DP Criticizes Presidential Pardon of Pension Thief Lwamafa
The Opposition Democratic Party (DP) has voiced strong objections to the recent presidential pardon granted to former Permanent Secretary, Jimmy Lwamafa, asserting that his offense inflicted significant suffering on Ugandans. The pardon has sparked controversy, with critics, including Uganda Young Democrats (UYD), decrying the decision's implications for the nation.
Uganda Young Democrats president, Ismail Kirya, held a press conference on Tuesday, expressing the party's reservations about the pardon. Kirya contended that Lwamafa's actions, which led to the loss of billions of shillings, warranted no clemency, and his release sets a troublesome precedent for the country.
"Pardoning inmates is commendable, but the selection of inmates for such mercy is vital," Kirya stated.
He questioned the justification for pardoning Lwamafa, who was convicted of embezzling pension funds, when other political prisoners serving lighter sentences remain overlooked.
Kirya highlighted the potential consequences of this decision, emphasizing that the pardon could inadvertently encourage others to misappropriate government funds in the hope of receiving similar clemency. He argued that the administration's action opened the floodgates for further financial misconduct within the civil service.
"The message is that if you steal government funds, you might get pardoned," Kirya warned.
He called for a focus on reinforcing strict consequences for public fund embezzlement instead. Uganda Prisons spokesperson, Frank Baine, cited humanitarian and health reasons as the basis for Lwamafa's pardon. Baine explained that Lwamafa's deteriorating health and advanced age factored into the decision.
Addressing these concerns, Kirya questioned the rationale behind singling out Lwamafa for mercy, emphasizing that there are other elderly inmates who might be equally deserving of pardon.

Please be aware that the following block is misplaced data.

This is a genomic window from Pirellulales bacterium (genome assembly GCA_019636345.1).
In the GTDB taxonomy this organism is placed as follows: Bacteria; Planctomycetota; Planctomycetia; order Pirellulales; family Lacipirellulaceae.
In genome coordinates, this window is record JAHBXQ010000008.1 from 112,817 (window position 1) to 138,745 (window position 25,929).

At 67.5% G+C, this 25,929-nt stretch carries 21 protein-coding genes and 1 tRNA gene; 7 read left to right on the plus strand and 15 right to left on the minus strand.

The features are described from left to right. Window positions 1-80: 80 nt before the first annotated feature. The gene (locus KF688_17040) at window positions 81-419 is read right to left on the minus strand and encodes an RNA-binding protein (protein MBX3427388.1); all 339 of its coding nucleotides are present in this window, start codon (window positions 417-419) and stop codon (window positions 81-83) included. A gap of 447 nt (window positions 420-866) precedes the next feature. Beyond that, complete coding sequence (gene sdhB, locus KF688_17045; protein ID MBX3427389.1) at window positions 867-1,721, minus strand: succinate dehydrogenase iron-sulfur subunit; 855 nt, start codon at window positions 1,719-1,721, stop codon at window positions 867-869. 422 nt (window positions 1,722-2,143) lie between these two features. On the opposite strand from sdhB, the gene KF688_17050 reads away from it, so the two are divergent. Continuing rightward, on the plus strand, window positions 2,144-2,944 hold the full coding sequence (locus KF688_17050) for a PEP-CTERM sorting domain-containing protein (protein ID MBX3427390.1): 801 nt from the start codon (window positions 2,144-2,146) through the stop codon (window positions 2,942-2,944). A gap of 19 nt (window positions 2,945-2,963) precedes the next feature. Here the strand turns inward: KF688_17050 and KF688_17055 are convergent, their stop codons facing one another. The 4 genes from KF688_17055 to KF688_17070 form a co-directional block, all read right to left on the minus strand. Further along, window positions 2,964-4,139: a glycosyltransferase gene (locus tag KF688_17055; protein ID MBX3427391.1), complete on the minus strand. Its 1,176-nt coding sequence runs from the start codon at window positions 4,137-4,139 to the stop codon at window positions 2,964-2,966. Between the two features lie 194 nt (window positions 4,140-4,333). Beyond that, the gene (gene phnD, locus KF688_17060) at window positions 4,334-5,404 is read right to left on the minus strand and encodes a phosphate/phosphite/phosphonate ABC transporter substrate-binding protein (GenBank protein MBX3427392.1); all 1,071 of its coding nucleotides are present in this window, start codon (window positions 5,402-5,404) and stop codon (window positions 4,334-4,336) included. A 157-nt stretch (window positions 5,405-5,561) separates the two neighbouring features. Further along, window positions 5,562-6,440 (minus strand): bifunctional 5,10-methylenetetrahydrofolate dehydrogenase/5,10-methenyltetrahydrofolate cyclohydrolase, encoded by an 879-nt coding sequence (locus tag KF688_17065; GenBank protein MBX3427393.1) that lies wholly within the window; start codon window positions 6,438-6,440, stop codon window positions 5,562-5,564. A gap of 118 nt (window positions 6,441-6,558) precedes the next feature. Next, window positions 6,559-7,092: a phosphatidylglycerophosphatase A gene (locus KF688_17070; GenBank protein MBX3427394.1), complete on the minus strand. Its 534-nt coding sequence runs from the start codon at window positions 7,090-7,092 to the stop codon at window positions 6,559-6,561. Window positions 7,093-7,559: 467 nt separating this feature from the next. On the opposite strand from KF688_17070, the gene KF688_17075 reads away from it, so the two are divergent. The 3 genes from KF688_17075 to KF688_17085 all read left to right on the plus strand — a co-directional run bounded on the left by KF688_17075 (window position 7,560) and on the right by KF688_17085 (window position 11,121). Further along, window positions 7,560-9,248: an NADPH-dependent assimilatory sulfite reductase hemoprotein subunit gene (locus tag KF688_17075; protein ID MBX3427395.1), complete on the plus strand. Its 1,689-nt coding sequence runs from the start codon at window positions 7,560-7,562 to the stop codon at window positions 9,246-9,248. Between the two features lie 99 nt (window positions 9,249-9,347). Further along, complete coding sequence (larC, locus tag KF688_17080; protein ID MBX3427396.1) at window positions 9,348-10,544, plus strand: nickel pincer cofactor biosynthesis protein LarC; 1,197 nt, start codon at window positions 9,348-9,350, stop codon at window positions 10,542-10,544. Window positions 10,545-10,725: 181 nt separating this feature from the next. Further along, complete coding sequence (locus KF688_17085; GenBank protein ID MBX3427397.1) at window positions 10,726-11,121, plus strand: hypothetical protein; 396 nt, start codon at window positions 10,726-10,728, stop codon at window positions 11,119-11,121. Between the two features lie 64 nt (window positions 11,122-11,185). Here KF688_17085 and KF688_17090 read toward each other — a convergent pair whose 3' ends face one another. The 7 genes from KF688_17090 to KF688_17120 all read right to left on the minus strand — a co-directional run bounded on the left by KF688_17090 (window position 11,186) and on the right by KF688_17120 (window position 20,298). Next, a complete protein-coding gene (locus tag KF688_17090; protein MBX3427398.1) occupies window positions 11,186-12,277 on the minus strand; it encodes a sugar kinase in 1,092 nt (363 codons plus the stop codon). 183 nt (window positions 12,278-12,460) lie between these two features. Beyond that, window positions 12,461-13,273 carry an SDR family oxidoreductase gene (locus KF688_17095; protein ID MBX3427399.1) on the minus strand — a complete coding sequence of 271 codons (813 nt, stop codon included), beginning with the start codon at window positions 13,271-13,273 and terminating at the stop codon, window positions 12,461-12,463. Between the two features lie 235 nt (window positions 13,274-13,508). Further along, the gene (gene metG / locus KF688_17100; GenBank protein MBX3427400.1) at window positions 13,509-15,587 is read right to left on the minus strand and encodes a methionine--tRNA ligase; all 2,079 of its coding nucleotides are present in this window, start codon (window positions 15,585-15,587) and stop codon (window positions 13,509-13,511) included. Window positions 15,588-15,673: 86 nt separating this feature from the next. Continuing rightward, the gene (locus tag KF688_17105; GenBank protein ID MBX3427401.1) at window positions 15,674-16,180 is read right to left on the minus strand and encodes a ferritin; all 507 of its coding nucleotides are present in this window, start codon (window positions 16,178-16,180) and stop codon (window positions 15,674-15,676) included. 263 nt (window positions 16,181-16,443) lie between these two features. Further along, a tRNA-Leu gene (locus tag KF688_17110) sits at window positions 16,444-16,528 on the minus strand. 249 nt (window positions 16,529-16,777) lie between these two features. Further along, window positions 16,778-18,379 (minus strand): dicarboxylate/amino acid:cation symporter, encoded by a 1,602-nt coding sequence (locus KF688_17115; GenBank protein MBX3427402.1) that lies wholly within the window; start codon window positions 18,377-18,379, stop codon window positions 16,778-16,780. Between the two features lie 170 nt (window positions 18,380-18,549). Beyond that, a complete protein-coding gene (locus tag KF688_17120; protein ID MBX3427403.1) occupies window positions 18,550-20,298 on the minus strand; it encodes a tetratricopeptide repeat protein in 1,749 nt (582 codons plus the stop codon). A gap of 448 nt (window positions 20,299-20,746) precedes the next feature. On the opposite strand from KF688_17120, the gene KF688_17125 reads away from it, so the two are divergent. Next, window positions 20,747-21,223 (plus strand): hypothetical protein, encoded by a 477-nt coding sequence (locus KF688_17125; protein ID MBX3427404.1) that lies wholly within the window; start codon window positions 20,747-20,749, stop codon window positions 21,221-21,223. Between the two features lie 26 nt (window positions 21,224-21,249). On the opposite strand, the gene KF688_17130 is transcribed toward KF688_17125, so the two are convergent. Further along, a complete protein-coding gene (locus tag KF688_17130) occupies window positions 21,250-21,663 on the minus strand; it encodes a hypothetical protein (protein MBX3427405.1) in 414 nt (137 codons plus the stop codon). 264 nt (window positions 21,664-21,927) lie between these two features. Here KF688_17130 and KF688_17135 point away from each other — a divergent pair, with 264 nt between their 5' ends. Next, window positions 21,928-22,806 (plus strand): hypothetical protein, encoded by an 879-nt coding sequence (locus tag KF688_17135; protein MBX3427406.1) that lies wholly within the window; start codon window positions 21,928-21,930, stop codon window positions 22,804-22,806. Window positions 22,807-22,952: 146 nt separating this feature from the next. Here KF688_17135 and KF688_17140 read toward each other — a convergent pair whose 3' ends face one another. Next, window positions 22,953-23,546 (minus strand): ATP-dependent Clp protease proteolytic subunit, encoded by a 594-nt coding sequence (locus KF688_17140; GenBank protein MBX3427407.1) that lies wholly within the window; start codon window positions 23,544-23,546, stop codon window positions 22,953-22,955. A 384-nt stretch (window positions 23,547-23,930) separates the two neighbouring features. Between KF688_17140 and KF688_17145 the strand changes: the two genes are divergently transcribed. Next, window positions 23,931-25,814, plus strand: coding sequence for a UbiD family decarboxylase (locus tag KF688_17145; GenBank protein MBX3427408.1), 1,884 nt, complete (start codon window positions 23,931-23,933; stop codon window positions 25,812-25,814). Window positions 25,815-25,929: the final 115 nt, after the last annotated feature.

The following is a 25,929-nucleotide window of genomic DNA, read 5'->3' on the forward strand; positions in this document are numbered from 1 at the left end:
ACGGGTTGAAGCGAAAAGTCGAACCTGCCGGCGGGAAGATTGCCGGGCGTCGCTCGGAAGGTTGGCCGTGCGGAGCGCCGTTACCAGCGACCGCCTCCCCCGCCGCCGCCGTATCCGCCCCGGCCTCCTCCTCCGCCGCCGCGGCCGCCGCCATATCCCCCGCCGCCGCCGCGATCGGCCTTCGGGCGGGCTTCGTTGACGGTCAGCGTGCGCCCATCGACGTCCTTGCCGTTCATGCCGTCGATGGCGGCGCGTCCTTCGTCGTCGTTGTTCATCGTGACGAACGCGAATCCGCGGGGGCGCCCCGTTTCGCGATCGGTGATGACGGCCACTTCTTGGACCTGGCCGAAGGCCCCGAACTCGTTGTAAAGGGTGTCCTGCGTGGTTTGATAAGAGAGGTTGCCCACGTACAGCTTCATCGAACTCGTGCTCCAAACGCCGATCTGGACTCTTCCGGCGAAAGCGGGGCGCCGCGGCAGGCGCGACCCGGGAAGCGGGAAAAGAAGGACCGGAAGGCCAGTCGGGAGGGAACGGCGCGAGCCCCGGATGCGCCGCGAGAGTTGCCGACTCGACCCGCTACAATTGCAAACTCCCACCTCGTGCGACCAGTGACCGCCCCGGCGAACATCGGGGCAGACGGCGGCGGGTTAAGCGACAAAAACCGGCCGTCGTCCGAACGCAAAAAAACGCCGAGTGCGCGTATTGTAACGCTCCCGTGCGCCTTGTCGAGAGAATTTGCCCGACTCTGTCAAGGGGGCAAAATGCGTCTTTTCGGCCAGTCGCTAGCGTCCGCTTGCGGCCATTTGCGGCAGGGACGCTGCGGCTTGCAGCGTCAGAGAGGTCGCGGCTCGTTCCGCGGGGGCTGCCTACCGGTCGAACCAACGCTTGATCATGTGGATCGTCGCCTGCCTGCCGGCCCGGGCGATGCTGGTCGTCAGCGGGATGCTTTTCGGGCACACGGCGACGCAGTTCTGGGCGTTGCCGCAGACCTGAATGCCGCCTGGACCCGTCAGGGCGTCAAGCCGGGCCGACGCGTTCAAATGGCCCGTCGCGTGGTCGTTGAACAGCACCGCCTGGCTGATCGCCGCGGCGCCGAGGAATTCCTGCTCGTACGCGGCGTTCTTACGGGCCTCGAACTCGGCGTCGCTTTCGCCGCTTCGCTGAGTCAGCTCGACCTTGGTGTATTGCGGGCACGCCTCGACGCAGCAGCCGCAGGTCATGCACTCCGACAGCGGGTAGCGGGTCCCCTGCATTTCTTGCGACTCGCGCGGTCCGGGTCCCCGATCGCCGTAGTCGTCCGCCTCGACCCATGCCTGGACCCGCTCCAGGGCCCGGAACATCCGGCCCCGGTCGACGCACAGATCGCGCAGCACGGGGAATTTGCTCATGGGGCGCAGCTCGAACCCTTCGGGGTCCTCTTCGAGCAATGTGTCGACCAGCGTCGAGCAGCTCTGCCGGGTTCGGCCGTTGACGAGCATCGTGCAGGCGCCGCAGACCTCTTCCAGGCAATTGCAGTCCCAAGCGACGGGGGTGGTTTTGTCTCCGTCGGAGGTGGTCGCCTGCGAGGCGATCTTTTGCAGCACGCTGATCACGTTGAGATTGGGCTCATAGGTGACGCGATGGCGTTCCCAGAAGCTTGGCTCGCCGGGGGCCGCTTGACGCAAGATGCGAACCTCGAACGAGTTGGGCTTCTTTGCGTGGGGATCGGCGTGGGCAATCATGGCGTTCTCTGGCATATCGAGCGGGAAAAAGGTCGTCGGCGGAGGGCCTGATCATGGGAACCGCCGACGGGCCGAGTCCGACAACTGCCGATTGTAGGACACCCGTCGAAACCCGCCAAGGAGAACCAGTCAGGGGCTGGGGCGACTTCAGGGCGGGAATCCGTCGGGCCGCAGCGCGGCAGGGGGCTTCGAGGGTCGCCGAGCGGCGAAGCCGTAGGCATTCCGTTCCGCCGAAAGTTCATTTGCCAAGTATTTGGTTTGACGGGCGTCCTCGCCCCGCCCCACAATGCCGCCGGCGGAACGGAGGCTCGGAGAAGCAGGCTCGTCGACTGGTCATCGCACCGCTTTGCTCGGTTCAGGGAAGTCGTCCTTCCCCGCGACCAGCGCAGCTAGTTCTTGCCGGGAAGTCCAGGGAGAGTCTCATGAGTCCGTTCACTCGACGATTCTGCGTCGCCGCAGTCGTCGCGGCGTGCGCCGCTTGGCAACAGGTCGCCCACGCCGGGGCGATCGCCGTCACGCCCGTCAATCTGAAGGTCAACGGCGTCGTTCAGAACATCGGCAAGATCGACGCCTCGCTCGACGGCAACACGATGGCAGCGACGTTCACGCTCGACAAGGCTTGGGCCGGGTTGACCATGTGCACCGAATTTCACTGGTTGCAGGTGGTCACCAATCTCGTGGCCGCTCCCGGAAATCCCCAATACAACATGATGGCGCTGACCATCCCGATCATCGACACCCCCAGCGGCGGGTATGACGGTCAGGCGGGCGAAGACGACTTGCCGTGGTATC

At the time of his pardon, Lwamafa was serving concurrent seven and nine-year sentences stemming from separate pension scam cases, which collectively resulted in the theft of over shs165 billion. His release was part of a broader initiative that saw 200 prisoners granted clemency on humanitarian grounds.
The Uganda Prisons spokesperson elaborated on the criteria for the pardons, stating that the committee on prerogative of mercy recommended 1800 prisoners for potential release. Ultimately, 200 inmates were chosen for presidential pardon after careful assessment.
The DP, echoing concerns voiced by UYD, called for a reconsideration of the presidential pardon system and appealed to President Museveni to also consider releasing political prisoners.
As the debate over Lwamafa's pardon continues, the political landscape in Uganda remains abuzz with discussions on the implications of extending clemency to individuals convicted of financial misconduct, raising broader questions about accountability and justice in the country.
Share this story
In other News